Number of new social housing lets in Bedford falls to near decade low

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Crisis accuses the Government of "political negligence"

The number of new social housing lets in Bedford has fallen to one of the lowest levels in the last decade, new figures show.

Homelessness and housing charity Crisis accused the Government of "political negligence", and questioned how many more "shameful records" it needs to hit before it tackles the sheer lack of housing.

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Meanwhile, the Institute for Public Policy Research (IPPR) think-tank said there is a "desperate need to build more homes", especially affordable social housing.

Department for Levelling Up, Housing and Communities figures show 817 new social housing lets were offered to tenants in Bedford in 2022-23Department for Levelling Up, Housing and Communities figures show 817 new social housing lets were offered to tenants in Bedford in 2022-23
Department for Levelling Up, Housing and Communities figures show 817 new social housing lets were offered to tenants in Bedford in 2022-23

Housing Minister Michael Gove aims to implement a “British homes for British workers” policy, which will require people to provide a decade-long link to the UK and a two-year connection to the local area where the social housing they want is.

Mr Gove is also consulting on a law banning high earners from acquiring social housing, though the income level has not yet been determined.

Department for Levelling Up, Housing and Communities figures show 817 new social housing lets were offered to tenants in Bedford in 2022-23.

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This was down slightly from 827 in 2021-22, and the lowest figure of any year over the past decade excluding 2020-21, which was affected by the coronavirus pandemic.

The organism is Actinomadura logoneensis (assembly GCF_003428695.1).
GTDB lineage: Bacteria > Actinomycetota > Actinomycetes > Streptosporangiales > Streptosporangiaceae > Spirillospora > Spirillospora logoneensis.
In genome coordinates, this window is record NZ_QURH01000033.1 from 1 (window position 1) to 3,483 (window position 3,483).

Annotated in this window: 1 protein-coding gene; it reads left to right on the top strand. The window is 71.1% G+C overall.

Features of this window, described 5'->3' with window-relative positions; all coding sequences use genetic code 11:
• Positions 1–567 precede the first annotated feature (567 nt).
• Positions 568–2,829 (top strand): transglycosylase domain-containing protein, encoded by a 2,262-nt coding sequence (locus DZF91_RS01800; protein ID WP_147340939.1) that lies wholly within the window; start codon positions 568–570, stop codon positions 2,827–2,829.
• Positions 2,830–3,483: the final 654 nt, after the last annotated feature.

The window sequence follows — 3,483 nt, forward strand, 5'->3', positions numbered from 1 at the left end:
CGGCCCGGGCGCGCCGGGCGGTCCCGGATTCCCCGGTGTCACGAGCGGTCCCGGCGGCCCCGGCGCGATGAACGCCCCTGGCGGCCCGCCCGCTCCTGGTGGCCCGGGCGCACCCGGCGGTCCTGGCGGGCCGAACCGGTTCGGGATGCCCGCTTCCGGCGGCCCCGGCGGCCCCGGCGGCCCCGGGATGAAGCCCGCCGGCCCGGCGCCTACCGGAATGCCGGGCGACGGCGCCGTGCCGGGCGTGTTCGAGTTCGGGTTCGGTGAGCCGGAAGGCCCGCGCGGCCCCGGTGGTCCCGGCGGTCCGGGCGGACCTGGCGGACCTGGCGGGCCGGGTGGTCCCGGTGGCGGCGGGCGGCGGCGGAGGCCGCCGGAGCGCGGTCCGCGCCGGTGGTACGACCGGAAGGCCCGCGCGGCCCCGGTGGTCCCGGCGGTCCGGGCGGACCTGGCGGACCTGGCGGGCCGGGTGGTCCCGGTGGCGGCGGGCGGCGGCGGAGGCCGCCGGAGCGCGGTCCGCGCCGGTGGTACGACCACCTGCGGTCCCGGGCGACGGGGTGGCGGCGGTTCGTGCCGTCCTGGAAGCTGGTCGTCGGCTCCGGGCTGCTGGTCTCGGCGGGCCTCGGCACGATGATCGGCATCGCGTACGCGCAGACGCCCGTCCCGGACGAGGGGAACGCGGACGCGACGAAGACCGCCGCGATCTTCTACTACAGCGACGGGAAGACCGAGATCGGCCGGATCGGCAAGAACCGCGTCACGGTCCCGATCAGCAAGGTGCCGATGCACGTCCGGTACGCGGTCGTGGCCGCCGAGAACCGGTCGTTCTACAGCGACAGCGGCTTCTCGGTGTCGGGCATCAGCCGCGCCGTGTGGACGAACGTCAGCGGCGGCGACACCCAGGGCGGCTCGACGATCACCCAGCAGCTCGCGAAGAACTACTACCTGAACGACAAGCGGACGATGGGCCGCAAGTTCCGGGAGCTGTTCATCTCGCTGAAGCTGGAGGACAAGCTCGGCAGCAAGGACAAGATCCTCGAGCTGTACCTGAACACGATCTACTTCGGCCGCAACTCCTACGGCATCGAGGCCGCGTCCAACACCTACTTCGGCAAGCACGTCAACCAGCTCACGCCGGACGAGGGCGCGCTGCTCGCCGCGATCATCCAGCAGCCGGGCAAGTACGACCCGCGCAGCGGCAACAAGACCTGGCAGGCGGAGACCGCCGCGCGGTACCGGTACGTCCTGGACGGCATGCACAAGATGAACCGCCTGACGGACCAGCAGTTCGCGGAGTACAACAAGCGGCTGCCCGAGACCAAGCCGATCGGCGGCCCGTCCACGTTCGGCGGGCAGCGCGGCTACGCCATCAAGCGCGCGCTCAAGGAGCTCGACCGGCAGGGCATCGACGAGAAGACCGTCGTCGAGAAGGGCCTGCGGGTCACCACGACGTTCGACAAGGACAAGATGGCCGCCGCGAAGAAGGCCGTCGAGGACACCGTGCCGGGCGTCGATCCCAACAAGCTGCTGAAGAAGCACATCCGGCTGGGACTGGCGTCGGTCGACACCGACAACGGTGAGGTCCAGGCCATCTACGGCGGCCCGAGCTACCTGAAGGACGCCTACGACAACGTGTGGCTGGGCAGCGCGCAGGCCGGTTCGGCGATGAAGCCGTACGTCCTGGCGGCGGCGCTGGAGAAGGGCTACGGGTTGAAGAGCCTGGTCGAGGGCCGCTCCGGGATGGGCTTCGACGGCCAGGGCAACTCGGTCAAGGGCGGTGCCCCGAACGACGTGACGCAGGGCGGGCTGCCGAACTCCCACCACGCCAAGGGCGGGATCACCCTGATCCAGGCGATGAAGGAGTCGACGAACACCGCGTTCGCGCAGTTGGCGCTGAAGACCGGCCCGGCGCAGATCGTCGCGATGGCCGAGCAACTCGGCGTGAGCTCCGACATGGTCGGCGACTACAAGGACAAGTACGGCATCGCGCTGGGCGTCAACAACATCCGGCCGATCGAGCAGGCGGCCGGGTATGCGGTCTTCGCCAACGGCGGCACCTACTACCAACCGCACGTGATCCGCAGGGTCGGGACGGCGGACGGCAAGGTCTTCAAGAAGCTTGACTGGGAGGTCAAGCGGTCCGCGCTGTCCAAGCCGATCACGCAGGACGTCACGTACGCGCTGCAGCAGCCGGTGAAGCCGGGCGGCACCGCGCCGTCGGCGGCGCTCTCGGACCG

It means the number of new lets provided has fallen by a quarter over the last 10 years.

Across England, the number of new social housing lets provided fell by 6% from 267,000 to 252,000 – the lowest point in the past decade excluding 2020-21.

This covers all social housing, which is split into affordable or intermediate rent, and social rent. The former means a tenant pays 80% of market value, while the latter is set by the Government, is paid to registered providers and local authorities, and is significantly lower than the private market.

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Matt Downie, chief executive at Crisis, said: "How many more shameful records must we hit for the Westminster Government to take the urgent action needed to tackle the chronic rise in homelessness and a sheer lack of housing?"

He added: "This political negligence cannot continue. If we’re going to address the mounting waiting lists for council housing and the record numbers trapped in hostels and B&Bs, then the Westminster Government must build more social housing. We have the means to fix this but only if we take the decisive action needed."

Luke Murphy, associate director at the IPPR, said the Government must invest and reform the planning system and the "dysfunctional land market" to tackle the housing crisis.

Meanwhile, the number of new social rents across England – those that are the most affordable – has also plummeted across the last decade.

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It dropped by 7% to 209,000 in 2022-23, and is now 40% lower than 10 years ago.

In Bedford, this figure fell by nearly a third during the same period, with 632 provided last year.

A DLUHC spokesperson said: "We’ve delivered over 696,000 affordable homes since 2010, including 172,000 for social rent, and last year saw the highest levels of housing delivery on record with a 17% increase in starts to the previous year.

"However, we know we need to build more affordable homes, which is why we’re investing £11.5 billion to deliver more of the affordable, quality homes this country needs."